Day Seven - The Pantanal

French may be the most romantic language but the sexiest has to be Brazilian portuguese. I woke up to the soft and melodious voice of a news anchor lady describing last night's carnage in Sao Paulo. There was a shootout and the twisted wrecks of still-smoldering cars. Who knows how many dead from last night's toll in this, one of the world's most violent cities. But unless you were fluent in her language you'd just as well think she was seducing you with the sultry sounds of too many J's and overly extended vowels. Wherever you go it's "Bowwwahhhh geeeeah" this, a "Mweeeeto obrigaaaahdo" that; the siren call of an always friendly (and invariably attractive) waitstaff genuinely happy to help you. If you're the easily flattered type you'd think for sure every one of 'em was flirting with you.

I got out of bed bright and early, brushed my teeth and hit the breakfast bar. The day's drive takes us within walking distance of the Bolivian border and all along this remote drive on either side of the road is a wetland stretching clear to the horizon. There is no u.s.-style national park entrance with a high tech visitor's center complete with overpriced kitsch and free coffee. None of that. There aren't any visitors either that we can tell of. Just slow trucks and warp speed diminutive hatchbacks zipping down this remote section of the world. But the scenery is clearly deserving of national park status and hightech headquarters and free coffee. We don't really have an adequate viewing area in which to enjoy the primeval beauty of this place. We stop by the road shoulder, awkwardly, to snap a photo of somewhere distant in a remarkably ineffective attempt at capturing this 360 degree scene within the 2D confines of a few megapixels. But whatever, we make the best of it. We spot exotic wildlife of toucans, monkeys and a rat the size of a German shepherd called a capybara. Sometimes we catch a glimpse of them scurrying alongside the road and, disappointingly, oftener smooshed into it. One such rather heartrending sight involved what from a ways looked like a man run over lying face down in the gutter but on closer look turned out to be an anteating animal that appeared for all the world like a misplaced Jurassic Park prop.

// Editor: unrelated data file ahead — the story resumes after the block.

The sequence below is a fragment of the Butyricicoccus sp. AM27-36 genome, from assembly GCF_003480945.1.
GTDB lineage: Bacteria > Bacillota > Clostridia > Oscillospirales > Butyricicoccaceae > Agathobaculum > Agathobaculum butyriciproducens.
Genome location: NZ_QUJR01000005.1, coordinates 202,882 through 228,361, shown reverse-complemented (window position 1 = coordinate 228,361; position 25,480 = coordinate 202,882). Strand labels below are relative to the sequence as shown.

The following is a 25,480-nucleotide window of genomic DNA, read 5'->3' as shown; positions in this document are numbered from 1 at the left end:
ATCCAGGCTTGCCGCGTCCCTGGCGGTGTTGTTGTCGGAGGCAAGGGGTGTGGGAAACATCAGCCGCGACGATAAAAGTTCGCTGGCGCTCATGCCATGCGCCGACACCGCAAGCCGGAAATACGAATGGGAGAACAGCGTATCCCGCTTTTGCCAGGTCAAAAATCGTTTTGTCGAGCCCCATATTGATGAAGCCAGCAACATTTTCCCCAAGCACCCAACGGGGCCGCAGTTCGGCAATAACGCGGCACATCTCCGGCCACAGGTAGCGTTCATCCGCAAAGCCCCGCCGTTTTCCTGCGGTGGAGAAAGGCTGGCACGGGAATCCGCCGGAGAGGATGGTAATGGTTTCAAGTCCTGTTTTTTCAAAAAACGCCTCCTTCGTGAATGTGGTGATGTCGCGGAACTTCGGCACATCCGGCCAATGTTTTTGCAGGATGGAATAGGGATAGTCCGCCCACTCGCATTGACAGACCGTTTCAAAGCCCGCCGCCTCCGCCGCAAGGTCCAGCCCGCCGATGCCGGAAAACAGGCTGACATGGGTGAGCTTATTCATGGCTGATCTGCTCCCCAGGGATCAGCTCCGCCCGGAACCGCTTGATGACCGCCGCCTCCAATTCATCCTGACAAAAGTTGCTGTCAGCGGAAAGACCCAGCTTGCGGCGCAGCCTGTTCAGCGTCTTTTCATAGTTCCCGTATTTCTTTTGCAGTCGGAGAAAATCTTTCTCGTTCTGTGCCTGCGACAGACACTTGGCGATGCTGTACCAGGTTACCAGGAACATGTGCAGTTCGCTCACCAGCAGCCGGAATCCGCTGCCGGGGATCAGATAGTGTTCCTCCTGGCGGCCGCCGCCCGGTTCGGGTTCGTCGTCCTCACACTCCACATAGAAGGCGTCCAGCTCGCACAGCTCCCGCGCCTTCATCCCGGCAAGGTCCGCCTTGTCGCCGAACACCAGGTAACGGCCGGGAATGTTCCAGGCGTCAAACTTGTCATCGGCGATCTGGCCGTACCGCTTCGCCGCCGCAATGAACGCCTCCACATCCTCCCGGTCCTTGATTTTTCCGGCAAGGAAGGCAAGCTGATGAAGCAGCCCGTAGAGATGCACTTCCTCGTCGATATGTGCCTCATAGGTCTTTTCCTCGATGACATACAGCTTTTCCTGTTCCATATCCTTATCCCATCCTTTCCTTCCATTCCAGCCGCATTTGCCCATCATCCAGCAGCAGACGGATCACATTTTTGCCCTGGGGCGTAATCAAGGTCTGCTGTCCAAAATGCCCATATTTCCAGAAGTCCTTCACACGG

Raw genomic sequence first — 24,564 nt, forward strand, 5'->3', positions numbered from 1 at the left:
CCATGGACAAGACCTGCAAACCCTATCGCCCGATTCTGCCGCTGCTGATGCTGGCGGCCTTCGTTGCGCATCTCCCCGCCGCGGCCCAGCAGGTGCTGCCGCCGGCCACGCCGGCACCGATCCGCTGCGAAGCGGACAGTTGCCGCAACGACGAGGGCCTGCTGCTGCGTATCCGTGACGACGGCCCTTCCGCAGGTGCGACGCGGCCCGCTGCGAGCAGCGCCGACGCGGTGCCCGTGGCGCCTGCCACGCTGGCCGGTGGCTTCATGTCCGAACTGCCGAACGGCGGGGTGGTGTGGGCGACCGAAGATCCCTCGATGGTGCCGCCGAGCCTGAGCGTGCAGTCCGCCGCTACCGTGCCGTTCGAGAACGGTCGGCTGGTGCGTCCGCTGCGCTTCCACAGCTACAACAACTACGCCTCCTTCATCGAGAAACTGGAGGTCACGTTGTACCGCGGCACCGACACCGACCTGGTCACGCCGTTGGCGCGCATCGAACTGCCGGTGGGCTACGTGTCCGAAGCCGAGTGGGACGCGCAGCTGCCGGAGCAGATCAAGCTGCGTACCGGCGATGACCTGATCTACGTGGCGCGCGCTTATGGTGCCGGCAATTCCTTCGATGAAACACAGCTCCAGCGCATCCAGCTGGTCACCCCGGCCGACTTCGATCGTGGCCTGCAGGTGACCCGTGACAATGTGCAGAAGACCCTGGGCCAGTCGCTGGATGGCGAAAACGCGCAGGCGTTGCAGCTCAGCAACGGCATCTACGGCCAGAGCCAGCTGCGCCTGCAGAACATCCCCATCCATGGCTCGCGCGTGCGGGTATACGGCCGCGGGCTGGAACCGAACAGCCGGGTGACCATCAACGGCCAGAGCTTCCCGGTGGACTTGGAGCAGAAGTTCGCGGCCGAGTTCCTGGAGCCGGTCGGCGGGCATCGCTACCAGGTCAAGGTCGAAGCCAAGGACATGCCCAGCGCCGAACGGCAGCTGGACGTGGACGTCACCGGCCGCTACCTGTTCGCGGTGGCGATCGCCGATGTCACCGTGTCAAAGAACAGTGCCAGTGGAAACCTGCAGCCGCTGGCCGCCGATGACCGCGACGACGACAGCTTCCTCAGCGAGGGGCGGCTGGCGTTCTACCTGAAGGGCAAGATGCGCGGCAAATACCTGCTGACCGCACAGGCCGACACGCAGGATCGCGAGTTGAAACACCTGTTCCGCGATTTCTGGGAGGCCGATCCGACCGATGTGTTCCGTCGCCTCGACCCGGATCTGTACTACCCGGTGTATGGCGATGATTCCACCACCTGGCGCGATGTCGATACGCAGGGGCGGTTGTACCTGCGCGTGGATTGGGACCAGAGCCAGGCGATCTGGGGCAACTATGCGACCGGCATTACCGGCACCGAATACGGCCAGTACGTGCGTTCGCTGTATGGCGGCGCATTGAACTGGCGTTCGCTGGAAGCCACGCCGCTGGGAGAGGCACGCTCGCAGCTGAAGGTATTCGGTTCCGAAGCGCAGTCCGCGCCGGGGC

There was not much else to do but catch these semi-accidental glimpses of strange animals and the slightly eerie look of swamp forests. So we headed back along the same road we came in and the daylight was at any rate dimming fast so that our attention turned to finding a hotel in one of the small towns strung along the sparse lacework of roads in the region. One could never be too sure of finding a hotel in such remote locations where, I guessed, few travelers come through.

But I was wrong. By twilight we rolled into a town so reddened with dust that I was unsure if the road in was actually paved or not yet immediately on arrival find it had a decent hotel in which we were apparently the only guests. Next door across the street a bar was playing Guns N Roses and the locals, none who seemed older than about 40, rode bicycles to and from nowhere in particular while talking on their cell phones.

After a shower and walk we had dinner at the bar. French fries and a Coke for me then off to bed.

Day 8